Part 2 of the RTI Military Avionics Blog Series
In my previous blog, I discussed the power and efficiency of the ARINC 653 standard and the business model surrounding ARINC 653 systems defined in the RTCA DO-297 standard, which is called “Integrated Modular Avionics (IMA) Development Guidance and Certification Considerations,” that defines three supplier roles that contribute hardware and software on a shared ARINC 653 compute platform. As a refresher, the three DO-297 supplier roles are:
- IMA Platform Supplier: Prepares the hardware compute environment, OS/RTOS, board support package (BSP), aircraft platform capabilities and the communication infrastructure for applications, as well as all related safety and security certification evidence.
- Multiple IMA Application Suppliers: Provide hosted functions, with appropriate certification evidence, which execute protected ARINC 653 partitions.
- IMA System Integrator: Ties together this IMA environment on a given airframe platform and achieves aircraft platform airworthiness.
Figure 1. RTCA DO-297 Supplier Roles
Future Airborne Capability Environment (FACE™)
Over the past 12 years, industry, government and academia worked with The Open Group to create a technical standard and business approach designed to reduce cost and risk, while increasing capabilities and compressing time-to-deployment in military avionics systems. This organization spawned the Open Group FACE™ Consortium, and with the joint efforts of over 100 companies and 2,000 individuals, the FACE Technical Standard and Business Approach was developed, openly published, and refined.
The FACE Technical Standard is a standard-of-standards, referencing over 60 open standards, and is based upon a layered software architecture designed for rapidly replacing any software component as required. These layers, or FACE segments, consist of a software component or domain-specific data model designed to meet the applicable requirements defined in the FACE Technical Standard for a defined FACE Architectural Segment. These software modules are referred to as FACE Units of Conformance (UoC).
There is a halo effect of the FACE Consortium adoption of commercial standards – it’s the assimilation of proven business and supplier processes that surround these standards, even though they are not specifically mentioned in any of the FACE business processes or Technical Standards. Adding DO-297 allows FACE suppliers to immediately manage the extremely high complexity and cost of merging and integrating mixed safety-level software components on a FACE flight-critical military avionics platform.
These supplier roles and responsibilities provide a business structure for developing parts of the system separately, and then integrating them together into a functioning system with a combined set of certification artifacts. DO-297 provides clear guidance and separation of all IMA suppliers and subcontractors, allowing them to focus solely on delivering their aspect of the system, including the relevant certification artifacts, with minimal cost and risk.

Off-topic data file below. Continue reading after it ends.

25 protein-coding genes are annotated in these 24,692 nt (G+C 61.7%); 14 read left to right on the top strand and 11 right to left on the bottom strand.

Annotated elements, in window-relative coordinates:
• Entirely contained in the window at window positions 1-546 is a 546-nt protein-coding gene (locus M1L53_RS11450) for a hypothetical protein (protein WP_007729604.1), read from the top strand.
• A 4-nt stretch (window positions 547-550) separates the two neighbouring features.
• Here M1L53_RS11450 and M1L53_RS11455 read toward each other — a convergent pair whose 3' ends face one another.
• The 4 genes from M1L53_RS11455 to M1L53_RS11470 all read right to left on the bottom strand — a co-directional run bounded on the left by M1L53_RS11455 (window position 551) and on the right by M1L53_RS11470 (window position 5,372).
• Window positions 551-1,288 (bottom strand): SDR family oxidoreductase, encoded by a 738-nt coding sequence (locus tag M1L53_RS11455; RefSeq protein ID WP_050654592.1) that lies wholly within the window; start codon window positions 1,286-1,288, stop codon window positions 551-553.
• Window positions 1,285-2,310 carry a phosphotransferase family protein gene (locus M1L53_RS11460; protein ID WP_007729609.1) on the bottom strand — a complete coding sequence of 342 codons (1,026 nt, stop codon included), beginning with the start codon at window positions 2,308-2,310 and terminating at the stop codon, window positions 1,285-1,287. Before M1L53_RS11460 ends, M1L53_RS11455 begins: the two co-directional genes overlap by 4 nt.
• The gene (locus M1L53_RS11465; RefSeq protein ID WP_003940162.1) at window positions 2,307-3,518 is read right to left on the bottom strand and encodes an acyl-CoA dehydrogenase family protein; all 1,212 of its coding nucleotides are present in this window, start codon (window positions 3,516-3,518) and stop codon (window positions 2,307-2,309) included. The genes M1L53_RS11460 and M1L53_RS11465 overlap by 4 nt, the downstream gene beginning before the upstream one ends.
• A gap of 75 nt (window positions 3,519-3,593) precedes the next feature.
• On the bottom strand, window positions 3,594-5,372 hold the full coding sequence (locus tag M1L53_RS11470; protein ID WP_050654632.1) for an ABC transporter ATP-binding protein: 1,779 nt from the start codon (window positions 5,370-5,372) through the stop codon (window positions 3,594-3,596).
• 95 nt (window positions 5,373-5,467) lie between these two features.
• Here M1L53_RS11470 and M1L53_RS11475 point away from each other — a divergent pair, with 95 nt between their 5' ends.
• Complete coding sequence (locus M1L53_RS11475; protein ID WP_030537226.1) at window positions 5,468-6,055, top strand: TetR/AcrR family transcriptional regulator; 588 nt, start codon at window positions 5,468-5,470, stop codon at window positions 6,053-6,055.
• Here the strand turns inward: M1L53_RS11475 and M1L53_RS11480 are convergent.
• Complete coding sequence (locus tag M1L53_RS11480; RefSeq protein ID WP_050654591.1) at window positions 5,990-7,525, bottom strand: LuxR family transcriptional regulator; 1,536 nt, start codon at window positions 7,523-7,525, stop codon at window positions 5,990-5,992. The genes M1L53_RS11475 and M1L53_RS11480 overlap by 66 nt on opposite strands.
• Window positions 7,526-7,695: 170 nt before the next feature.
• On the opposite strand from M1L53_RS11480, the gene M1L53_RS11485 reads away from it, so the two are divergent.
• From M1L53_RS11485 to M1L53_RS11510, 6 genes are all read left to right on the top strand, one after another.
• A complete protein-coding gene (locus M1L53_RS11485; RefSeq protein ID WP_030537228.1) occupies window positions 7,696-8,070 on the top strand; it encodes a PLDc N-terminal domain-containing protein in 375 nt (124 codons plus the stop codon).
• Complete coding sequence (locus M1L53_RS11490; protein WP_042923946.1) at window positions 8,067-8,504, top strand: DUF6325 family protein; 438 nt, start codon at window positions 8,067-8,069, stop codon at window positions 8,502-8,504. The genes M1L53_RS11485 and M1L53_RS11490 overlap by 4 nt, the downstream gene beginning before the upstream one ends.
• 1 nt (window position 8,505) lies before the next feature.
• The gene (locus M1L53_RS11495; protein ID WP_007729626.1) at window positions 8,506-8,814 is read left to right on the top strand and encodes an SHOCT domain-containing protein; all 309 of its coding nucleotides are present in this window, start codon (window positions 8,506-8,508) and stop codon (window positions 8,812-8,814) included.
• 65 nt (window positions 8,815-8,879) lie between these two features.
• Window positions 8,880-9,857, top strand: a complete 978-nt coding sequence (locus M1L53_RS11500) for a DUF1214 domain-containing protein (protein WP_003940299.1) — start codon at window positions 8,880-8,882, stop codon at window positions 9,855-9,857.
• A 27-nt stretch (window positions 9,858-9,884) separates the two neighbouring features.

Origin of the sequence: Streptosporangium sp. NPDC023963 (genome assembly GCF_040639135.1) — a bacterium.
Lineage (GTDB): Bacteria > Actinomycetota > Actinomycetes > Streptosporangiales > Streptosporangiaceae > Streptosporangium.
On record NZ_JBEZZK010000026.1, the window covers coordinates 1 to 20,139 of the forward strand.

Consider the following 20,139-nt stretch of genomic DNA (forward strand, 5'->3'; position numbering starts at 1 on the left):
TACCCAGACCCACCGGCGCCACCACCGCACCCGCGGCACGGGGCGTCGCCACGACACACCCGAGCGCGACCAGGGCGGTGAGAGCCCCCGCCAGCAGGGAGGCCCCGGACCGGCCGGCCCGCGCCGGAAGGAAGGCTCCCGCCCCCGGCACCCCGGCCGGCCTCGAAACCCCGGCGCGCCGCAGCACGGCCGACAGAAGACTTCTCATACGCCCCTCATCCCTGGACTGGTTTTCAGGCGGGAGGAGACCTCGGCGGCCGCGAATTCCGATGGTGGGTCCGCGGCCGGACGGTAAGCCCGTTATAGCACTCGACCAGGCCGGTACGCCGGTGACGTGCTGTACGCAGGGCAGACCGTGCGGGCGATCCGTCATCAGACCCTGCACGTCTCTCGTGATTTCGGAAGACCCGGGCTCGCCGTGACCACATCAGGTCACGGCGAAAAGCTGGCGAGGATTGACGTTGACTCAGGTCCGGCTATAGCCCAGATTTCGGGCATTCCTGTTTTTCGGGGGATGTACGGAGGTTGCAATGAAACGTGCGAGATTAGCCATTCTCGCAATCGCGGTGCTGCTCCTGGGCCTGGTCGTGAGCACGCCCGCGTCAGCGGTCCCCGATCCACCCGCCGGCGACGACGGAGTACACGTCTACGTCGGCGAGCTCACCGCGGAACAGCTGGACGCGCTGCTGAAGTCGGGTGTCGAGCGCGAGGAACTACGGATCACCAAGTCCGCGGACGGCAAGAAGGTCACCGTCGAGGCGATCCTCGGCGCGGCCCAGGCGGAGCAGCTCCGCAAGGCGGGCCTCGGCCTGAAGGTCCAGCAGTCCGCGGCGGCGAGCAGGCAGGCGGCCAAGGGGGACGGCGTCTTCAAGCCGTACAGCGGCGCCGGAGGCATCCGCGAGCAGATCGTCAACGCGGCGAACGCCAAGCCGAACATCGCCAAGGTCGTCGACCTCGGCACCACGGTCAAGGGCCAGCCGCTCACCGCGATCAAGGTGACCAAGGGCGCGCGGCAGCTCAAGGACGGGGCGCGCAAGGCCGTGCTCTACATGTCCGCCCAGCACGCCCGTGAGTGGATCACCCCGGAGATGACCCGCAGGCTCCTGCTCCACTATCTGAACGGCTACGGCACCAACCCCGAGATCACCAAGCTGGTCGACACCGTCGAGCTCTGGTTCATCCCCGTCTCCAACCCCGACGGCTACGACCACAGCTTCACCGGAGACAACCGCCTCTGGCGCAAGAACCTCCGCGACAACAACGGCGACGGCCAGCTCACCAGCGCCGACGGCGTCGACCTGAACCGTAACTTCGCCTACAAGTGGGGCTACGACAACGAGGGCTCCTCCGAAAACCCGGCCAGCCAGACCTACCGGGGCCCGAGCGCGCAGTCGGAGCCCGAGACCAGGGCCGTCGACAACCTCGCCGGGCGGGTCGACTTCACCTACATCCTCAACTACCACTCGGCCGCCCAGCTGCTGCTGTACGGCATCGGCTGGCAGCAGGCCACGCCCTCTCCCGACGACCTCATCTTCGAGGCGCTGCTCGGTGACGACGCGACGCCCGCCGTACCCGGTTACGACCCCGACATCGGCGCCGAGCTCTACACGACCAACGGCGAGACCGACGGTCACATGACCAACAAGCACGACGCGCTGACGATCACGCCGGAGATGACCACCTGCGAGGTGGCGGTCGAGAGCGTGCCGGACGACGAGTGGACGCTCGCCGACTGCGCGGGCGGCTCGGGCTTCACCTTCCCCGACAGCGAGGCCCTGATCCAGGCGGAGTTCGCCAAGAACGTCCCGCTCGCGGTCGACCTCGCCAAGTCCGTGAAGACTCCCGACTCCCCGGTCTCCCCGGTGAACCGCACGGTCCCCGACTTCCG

We can map DO-297 supplier roles directly into the FACE supply chain, with three similar roles:
- FACE Platform Supplier: Prepares the hardware compute environment, OS/RTOS, board support package (BSP), aircraft platform capabilities, the communication and data infrastructure for applications, and all related safety and security certification evidence.
- Multiple FACE UoC / Application Suppliers: Supply hosted functions, with appropriate certification evidence, which execute protected ARINC 653 partitions.
- FACE System Integrator: Ties together this IMA environment on a given airframe platform and achieves aircraft platform airworthiness.
Figure 2. RTCA DO-297 IMA / FACE Supplier Avionics Supply Chain
Applying these DO-297 roles and responsibilities to FACE avionics programs provides a well-defined framework for developing, delivering, certifying, and maintaining FACE avionics stacks. It enables FACE software suppliers to independently work on their specific deliverable without being exposed to unexpected responsibilities, costs, and risks. Most importantly, making the smart decision to use proven, open, commercial standards as the foundation of the FACE Technical Standard and business approach streamlines the creation of world-beating military avionics capabilities that enable warfighters to maintain a consistent advantage over global peer adversaries.
Adopting these open technical standards enables the immediate use of commercial solutions and standards such as DO-297 – created and funded by global commercial avionics programs – into the development of military avionics solutions.
This adoption has two immensely powerful benefits. First, it expands the market for commercial solutions, creating the opportunity for greater investment and innovation. Second, this adoption also benefits military programs by enabling solutions to be developed and deployed at a faster pace with lower cost and higher quality.
Stay tuned for Part 3 of this series, which will focus on the RTCA DO-178C standard, as well as the FACE Reference Architecture and its five key segments. For more information, visit rti.com to learn more about proven RTI products and services for the Aerospace & Defense industry.
About the author
Chip Downing is Senior Market Development Director, Aerospace & Defense, Real-Time Innovations, Inc.
Chair, FACE Business Working Group Outreach Subcommittee
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